The beauty of the Maldives comes naturally, but the hospitality infrastructure has been built up by hoteliers over the last 50 years. In the ’70s, the Maldives was a remote, largely uninhabited archipelago. Fishermen lived on the islands, but there were no regular flights to the area and no investment in the Maldives as a destination. Without tourism infrastructure, the small airstrip on Hulhule Island — which could barely be considered a commercial airport — didn’t see much traffic, and the travel world remained entirely unaware of the Maldives.
Today, the Maldives — which is made up of nearly 1,200 tiny, pristine islands — tells a different story. The development and growth year over year has been exponential. Between 2018 and 2021, nearly 50 new resorts have opened or are in the process of opening. And that growth rate is now considered fairly typical in the Maldives; 11 new resorts came online in 2016, followed by approximately 15 new properties in 2017.
The Maldives is today known for their one island, one resort concept. The multitude of picturesque little islands affords hotels the opportunity to develop their own private island community. The first Maldives resort opened in 1972: Kurumba. It came about when George Corbin, a travel agent from Italy, met with Ahmed Naseem from the Maldives Embassy. Corbin was looking for an under-the-radar island escape for his clients, and Naseem brought him to the untouched islands of the Maldives in 1971. A year later, they returned with journalists and photographers to show the potential of the Maldives to the world.
Kurumba opened in October 1972, welcoming guests to a previously unheard of concept: a Maldivian hotel. The 30-room resort was booked solid in their first year. Corbin and Naseem set the precedent that Maldives had immense tourism potential, and Kurumba’s success solidified that notion. Because of the example Kurumba set, foreign investments came rolling in, and as the tourism infrastructure has taken shape, the country’s economy has vastly improved. The Maldives population has doubled from 156,000 residents in the ’80s to 300,000 in 2012. And Maldivian residents’ incomes, life expectancies, and literacy rates have all significantly increased in that time.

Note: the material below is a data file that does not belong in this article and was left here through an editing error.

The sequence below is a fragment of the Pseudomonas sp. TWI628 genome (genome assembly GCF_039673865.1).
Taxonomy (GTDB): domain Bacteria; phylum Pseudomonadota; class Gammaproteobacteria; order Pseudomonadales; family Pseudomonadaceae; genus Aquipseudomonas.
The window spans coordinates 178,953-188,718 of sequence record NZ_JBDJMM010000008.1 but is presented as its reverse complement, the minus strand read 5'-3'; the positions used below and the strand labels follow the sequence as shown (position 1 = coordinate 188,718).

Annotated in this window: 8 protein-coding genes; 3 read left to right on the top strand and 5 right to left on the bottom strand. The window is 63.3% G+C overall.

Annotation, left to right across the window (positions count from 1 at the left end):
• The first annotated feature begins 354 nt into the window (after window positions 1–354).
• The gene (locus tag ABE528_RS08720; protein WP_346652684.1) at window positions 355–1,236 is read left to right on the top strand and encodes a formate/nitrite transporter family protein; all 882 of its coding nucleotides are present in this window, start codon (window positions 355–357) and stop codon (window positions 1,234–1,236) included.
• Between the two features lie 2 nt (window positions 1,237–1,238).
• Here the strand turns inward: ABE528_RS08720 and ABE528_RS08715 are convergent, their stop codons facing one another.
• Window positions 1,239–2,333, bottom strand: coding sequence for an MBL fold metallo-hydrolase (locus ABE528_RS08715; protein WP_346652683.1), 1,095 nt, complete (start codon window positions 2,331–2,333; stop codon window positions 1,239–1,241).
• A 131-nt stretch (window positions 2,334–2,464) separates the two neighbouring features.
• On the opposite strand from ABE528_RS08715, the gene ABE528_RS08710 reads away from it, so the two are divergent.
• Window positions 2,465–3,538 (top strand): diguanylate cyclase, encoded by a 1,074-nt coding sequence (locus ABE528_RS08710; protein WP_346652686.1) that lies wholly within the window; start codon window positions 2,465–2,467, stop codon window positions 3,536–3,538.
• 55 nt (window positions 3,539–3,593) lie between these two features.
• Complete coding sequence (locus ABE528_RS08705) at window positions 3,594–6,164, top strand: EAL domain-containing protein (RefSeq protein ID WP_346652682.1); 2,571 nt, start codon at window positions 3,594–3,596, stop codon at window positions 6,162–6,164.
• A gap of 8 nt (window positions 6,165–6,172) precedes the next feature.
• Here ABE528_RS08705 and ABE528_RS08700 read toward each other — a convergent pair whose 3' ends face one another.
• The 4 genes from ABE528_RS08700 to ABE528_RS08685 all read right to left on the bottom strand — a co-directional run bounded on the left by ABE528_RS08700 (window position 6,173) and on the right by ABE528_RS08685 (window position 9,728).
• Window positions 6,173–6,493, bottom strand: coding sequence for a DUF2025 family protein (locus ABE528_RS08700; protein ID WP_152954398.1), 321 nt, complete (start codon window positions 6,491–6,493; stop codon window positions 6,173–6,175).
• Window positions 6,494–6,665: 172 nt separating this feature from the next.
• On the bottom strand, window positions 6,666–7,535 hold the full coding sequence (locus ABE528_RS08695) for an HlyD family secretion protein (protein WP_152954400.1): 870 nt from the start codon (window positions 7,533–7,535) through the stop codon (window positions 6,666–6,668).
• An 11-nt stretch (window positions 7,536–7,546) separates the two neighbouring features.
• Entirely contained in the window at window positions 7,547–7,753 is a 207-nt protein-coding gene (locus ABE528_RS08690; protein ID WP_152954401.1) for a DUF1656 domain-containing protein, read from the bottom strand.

Now, 50 years from the birth of the Maldives as a tourist destination, the focus is on preservation. The last five decades have seen tourists come in droves, and where there was once untouched reef, there are now overwater bungalows, underwater restaurants, and more divers, snorkelers, and swimmers than the ecosystem ever bargained for. Fortunately, those opening new hotels are all too aware that the reason people came to Maldives in the first place was to experience the islands’ natural beauty. And as a result, the hotels are working hard to preserve and protect the Maldivian ecosystem.
Patina Maldives, Fari Islands has facilities powered entirely by solar energy, zero-waste kitchens, and a marine plastic recycling program reducing ocean pollution. Patina, which just opened in spring 2021, proves that the properties opening in the Maldives these days have to lead with sustainability. In their first season, they are already working toward their goal of being 50 percent solar powered by 2030. JOALI Maldives is growing coral at the hotel’s underwater nursery, so they can then transplant the coral to a snorkel trail accessible to the hotel’s guests. Their goal is not only to repair the parts of the nearby reef that have been even slightly damaged, but also to get guests involved in the reef restorative initiative. And Four Seasons Resorts Maldives is caring for injured Olive Ridley turtles in order to release them back into the wild. Their turtle rehab clinic, which collaborates with zoos and researchers in Europe to improve the health of Maldivian turtles, is run by the Four Seasons’ marine conservation team, Marine Savers.
In 50 years, the Maldives went from 1,192 islands with no foreign investment to a tropical paradise filled with private island resorts. Interest in both visiting the Maldives and developing hotels there is still at an all-time high, but with every trip booked and every hotel opened, there is an emphasis on preserving the unadulterated beauty those first visitors fell in love with in the 1970s.